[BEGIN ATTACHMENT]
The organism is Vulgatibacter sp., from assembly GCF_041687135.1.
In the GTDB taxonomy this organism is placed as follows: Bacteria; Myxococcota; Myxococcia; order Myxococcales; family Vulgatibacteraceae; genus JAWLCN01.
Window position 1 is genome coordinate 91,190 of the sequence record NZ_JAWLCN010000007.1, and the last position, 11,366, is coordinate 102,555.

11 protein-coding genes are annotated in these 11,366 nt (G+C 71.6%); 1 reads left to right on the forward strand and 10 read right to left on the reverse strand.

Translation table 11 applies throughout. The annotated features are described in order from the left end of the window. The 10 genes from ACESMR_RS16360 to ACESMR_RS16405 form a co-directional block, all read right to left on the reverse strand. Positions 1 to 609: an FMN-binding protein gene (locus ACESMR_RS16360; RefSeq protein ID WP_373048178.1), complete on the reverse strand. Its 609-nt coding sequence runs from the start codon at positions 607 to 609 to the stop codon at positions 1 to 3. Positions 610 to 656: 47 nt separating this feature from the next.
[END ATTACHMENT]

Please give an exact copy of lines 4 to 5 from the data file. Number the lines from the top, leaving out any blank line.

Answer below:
11 protein-coding genes are annotated in these 11,366 nt (G+C 71.6%); 1 reads left to right on the forward strand and 10 read right to left on the reverse strand.

Translation table 11 applies throughout. The annotated features are described in order from the left end of the window. The 10 genes from ACESMR_RS16360 to ACESMR_RS16405 form a co-directional block, all read right to left on the reverse strand. Positions 1 to 609: an FMN-binding protein gene (locus ACESMR_RS16360; RefSeq protein ID WP_373048178.1), complete on the reverse strand. Its 609-nt coding sequence runs from the start codon at positions 607 to 609 to the stop codon at positions 1 to 3. Positions 610 to 656: 47 nt separating this feature from the next.